The Slaw and the Slow Cooked: Culture and Barbecue in the Mid-South Edited by James Veteto and Edward Maclin Texas has its barbecue tradition, and a library of books to go with it. Same with the Carolinas. The mid-South, however, is a region with as many opinions as styles of cooking. InThe Slaw and the Slow Cooked, editors James Veteto and Edward Maclin seek to right a wrong–namely, a deeper understanding of the larger experience of barbecue in this legendary American culinary territory. In developing the book, Veteto and Maclin cast a wide net for divergent approaches. Food writer John T. Edge introduces us to Jones Bar-B-Q Diner in Marianna, Arkansas, a possibly century-old restaurant serving top-notch pork and simultaneously challenging race and class boundaries. Kristen Bradley-Shurtz explores the 150-plus-year tradition of the St. Patrick’s Irish Picnic in McEwen, Tennessee. And no barbecue book would be complete without an insider’s story, provided here by Jonathan Deutsch‘s “embedded” reporting inside a competitive barbecue team. Veteto and Maclin conclude with a glimpse into the future of barbecue culture: online, in the smoker, and fresh from the farm. The Slaw and the Slow Cooked stands as a challenge to barbecue aficionados and a statement on the Mid-South’s important place at the table. Intended for food lovers, anthropologists, and sociologists alike, The Slaw and the Slow Cooked demonstrates barbecue’s status as a common language of the South.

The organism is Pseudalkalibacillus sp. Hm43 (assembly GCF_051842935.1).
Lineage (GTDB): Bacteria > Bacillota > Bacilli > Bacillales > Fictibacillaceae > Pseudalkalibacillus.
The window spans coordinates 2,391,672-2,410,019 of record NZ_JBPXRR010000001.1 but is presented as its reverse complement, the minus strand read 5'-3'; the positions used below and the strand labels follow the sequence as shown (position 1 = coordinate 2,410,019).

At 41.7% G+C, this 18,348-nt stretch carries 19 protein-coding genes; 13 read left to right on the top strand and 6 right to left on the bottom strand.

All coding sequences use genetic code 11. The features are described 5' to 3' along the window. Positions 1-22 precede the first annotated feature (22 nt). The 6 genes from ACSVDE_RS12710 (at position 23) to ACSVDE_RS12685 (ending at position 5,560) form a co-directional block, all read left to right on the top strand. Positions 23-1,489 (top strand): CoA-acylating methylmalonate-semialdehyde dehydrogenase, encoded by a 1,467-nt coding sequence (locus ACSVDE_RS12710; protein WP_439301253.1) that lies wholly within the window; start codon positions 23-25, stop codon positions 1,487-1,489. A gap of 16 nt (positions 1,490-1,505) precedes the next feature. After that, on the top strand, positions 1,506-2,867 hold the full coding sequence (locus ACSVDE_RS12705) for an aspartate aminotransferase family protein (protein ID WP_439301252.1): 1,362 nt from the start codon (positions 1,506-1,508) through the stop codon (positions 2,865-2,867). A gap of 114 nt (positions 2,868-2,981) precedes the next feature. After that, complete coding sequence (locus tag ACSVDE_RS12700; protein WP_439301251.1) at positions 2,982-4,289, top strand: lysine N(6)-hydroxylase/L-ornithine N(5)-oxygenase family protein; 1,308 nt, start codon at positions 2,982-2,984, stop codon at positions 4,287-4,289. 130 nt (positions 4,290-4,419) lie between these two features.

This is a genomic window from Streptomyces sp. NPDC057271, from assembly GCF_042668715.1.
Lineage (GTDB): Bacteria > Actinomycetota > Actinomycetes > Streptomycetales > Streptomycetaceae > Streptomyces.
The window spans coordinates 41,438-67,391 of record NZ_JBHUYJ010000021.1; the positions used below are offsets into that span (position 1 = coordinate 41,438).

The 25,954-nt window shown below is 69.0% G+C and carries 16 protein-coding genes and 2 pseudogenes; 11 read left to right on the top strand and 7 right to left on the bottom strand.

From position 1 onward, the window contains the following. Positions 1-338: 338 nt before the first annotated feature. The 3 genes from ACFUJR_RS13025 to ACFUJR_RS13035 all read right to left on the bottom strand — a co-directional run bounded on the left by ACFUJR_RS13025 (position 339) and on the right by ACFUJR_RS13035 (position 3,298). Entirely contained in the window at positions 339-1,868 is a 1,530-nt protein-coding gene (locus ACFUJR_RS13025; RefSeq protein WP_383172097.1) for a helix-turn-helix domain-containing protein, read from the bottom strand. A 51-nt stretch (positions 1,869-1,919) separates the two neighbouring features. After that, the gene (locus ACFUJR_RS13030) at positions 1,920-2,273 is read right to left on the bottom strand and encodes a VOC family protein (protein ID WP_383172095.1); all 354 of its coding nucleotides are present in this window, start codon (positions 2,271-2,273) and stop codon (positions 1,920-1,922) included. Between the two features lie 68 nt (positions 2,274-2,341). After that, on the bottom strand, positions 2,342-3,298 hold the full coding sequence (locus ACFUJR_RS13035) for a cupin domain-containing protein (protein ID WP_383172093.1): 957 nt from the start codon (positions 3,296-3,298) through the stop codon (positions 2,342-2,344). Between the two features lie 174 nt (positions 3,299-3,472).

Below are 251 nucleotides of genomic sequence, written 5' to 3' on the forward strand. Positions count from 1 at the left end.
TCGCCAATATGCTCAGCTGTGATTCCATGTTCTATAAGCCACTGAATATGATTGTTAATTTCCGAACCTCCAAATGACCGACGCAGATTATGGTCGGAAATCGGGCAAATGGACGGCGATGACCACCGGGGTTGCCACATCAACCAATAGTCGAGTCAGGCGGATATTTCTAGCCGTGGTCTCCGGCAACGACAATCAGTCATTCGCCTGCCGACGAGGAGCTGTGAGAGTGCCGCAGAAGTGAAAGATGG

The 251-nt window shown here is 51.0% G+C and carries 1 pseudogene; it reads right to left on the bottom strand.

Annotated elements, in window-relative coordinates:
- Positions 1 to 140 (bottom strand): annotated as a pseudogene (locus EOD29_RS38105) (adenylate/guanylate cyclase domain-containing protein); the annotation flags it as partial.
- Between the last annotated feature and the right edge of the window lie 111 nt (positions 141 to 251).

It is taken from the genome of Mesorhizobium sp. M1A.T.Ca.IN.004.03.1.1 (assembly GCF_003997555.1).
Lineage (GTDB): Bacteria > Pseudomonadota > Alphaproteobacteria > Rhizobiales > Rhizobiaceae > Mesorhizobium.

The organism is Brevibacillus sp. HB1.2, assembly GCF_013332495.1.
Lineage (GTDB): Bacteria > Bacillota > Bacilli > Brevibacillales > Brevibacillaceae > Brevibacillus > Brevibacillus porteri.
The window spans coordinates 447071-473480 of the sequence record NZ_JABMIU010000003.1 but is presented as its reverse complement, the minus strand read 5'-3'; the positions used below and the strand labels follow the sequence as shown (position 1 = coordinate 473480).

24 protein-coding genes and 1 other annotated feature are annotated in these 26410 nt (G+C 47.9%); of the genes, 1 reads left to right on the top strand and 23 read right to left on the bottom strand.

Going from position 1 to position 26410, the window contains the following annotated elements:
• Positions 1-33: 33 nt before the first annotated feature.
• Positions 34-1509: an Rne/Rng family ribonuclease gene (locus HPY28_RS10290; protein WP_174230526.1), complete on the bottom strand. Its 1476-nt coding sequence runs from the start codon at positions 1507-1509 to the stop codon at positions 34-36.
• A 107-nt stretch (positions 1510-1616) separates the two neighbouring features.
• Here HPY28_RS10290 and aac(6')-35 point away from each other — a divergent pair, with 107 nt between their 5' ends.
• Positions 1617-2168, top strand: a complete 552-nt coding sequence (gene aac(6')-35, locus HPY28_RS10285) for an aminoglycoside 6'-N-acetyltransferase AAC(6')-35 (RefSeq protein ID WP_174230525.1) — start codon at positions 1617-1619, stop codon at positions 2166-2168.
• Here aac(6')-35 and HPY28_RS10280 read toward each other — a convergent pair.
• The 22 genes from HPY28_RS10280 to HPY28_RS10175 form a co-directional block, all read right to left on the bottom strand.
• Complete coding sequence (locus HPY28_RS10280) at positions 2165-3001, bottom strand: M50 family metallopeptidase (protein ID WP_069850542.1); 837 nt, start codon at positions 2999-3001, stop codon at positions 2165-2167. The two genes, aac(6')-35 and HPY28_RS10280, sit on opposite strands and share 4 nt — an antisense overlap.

“The Slaw and the Slow-Cooked has far wider relevance than the Mid-South of its subtitle. Its contributors examine many aspects of America’s oldest Slow Food, from its primeval origins into the age of Twitter and Facebook. They treat their savory subject seriously, but not (thank the Lord) solemnly. You don’t have to be a barbecue nut to enjoy this book, but if you are one, you’ll be in hog heaven.” –John Shelton Reed, co-author, Holy Smoke: The Big Book of North Carolina Barbecue
“A rich and informative window on Mid-South barbecue.” –Andrew Warnes, author of Savage Barbecue
“Veteto and Maclin, as well as their contributors, took a road trip down to the crossroads of the Mid-South’s barbecue world. Whether or not they made a deal with the devil, they have returned bearing this fine book that takes seriously the community, the knowledge, and the evolving culture in the barbecue practices of west Tennessee, north Mississippi, Arkansas, and north Louisiana. Read this book to get behind the mythologies and into the anthropology of slow-cooked meats and the ethnography of hotly debated sides.”–Elizabeth Engelhardt, Associate Professor of American Studies, The University of Texas at Austin, author of Republic of Barbecue: Stories Beyond the Brisket
This work is licensed under a Creative Commons Attribution-NonCommercial-ShareAlike 4.0 International License.